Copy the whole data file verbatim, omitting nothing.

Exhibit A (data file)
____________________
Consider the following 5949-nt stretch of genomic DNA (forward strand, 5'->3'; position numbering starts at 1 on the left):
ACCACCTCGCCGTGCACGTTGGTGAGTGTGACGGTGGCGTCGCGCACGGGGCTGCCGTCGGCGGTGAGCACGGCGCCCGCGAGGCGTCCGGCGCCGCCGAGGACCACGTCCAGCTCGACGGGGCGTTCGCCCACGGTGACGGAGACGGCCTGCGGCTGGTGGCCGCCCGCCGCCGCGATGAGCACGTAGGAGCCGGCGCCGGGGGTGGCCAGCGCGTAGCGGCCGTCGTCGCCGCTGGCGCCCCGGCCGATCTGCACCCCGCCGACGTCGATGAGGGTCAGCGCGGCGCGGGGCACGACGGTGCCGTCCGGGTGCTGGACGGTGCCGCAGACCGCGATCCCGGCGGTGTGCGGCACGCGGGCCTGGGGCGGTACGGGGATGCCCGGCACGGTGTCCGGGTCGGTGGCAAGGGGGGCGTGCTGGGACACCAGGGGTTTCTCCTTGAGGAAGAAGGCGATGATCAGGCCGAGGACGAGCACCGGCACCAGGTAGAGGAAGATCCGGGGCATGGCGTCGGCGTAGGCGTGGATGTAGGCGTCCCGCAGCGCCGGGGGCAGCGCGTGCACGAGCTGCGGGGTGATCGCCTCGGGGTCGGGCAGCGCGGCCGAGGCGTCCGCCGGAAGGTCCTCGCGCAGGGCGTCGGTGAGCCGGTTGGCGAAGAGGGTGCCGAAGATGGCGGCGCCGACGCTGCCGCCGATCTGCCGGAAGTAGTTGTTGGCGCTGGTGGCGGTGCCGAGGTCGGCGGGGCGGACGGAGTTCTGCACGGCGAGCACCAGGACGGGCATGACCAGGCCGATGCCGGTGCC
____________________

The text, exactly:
Consider the following 5949-nt stretch of genomic DNA (forward strand, 5'->3'; position numbering starts at 1 on the left):
ACCACCTCGCCGTGCACGTTGGTGAGTGTGACGGTGGCGTCGCGCACGGGGCTGCCGTCGGCGGTGAGCACGGCGCCCGCGAGGCGTCCGGCGCCGCCGAGGACCACGTCCAGCTCGACGGGGCGTTCGCCCACGGTGACGGAGACGGCCTGCGGCTGGTGGCCGCCCGCCGCCGCGATGAGCACGTAGGAGCCGGCGCCGGGGGTGGCCAGCGCGTAGCGGCCGTCGTCGCCGCTGGCGCCCCGGCCGATCTGCACCCCGCCGACGTCGATGAGGGTCAGCGCGGCGCGGGGCACGACGGTGCCGTCCGGGTGCTGGACGGTGCCGCAGACCGCGATCCCGGCGGTGTGCGGCACGCGGGCCTGGGGCGGTACGGGGATGCCCGGCACGGTGTCCGGGTCGGTGGCAAGGGGGGCGTGCTGGGACACCAGGGGTTTCTCCTTGAGGAAGAAGGCGATGATCAGGCCGAGGACGAGCACCGGCACCAGGTAGAGGAAGATCCGGGGCATGGCGTCGGCGTAGGCGTGGATGTAGGCGTCCCGCAGCGCCGGGGGCAGCGCGTGCACGAGCTGCGGGGTGATCGCCTCGGGGTCGGGCAGCGCGGCCGAGGCGTCCGCCGGAAGGTCCTCGCGCAGGGCGTCGGTGAGCCGGTTGGCGAAGAGGGTGCCGAAGATGGCGGCGCCGACGCTGCCGCCGATCTGCCGGAAGTAGTTGTTGGCGCTGGTGGCGGTGCCGAGGTCGGCGGGGCGGACGGAGTTCTGCACGGCGAGCACCAGGACGGGCATGACCAGGCCGATGCCGGTGCC